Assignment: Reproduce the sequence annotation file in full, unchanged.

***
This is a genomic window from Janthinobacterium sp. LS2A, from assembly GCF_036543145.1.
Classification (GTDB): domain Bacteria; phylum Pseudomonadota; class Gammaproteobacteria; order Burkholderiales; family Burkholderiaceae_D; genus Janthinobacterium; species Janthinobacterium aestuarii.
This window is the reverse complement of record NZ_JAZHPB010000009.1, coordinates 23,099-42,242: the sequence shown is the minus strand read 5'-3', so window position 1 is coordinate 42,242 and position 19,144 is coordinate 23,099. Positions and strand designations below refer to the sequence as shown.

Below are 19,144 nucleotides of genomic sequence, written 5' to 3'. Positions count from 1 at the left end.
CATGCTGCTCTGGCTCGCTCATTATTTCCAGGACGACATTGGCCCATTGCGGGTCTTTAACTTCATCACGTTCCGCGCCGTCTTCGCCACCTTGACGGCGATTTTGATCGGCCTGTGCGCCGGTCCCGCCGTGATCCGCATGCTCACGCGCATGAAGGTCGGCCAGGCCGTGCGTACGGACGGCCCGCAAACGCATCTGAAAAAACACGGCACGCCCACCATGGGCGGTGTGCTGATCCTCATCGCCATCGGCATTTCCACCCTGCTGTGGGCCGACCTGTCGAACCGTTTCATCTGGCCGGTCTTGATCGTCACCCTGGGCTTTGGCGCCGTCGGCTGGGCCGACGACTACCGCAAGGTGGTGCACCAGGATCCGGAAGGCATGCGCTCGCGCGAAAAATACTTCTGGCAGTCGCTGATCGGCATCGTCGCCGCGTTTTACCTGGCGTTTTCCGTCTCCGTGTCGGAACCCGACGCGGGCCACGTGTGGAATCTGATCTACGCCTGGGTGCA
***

This is a genomic window from Janthinobacterium sp. LS2A, from assembly GCF_036543145.1.
Classification (GTDB): domain Bacteria; phylum Pseudomonadota; class Gammaproteobacteria; order Burkholderiales; family Burkholderiaceae_D; genus Janthinobacterium; species Janthinobacterium aestuarii.
This window is the reverse complement of record NZ_JAZHPB010000009.1, coordinates 23,099-42,242: the sequence shown is the minus strand read 5'-3', so window position 1 is coordinate 42,242 and position 19,144 is coordinate 23,099. Positions and strand designations below refer to the sequence as shown.

Below are 19,144 nucleotides of genomic sequence, written 5' to 3'. Positions count from 1 at the left end.
CATGCTGCTCTGGCTCGCTCATTATTTCCAGGACGACATTGGCCCATTGCGGGTCTTTAACTTCATCACGTTCCGCGCCGTCTTCGCCACCTTGACGGCGATTTTGATCGGCCTGTGCGCCGGTCCCGCCGTGATCCGCATGCTCACGCGCATGAAGGTCGGCCAGGCCGTGCGTACGGACGGCCCGCAAACGCATCTGAAAAAACACGGCACGCCCACCATGGGCGGTGTGCTGATCCTCATCGCCATCGGCATTTCCACCCTGCTGTGGGCCGACCTGTCGAACCGTTTCATCTGGCCGGTCTTGATCGTCACCCTGGGCTTTGGCGCCGTCGGCTGGGCCGACGACTACCGCAAGGTGGTGCACCAGGATCCGGAAGGCATGCGCTCGCGCGAAAAATACTTCTGGCAGTCGCTGATCGGCATCGTCGCCGCGTTTTACCTGGCGTTTTCCGTCTCCGTGTCGGAACCCGACGCGGGCCACGTGTGGAATCTGATCTACGCCTGGGTGCA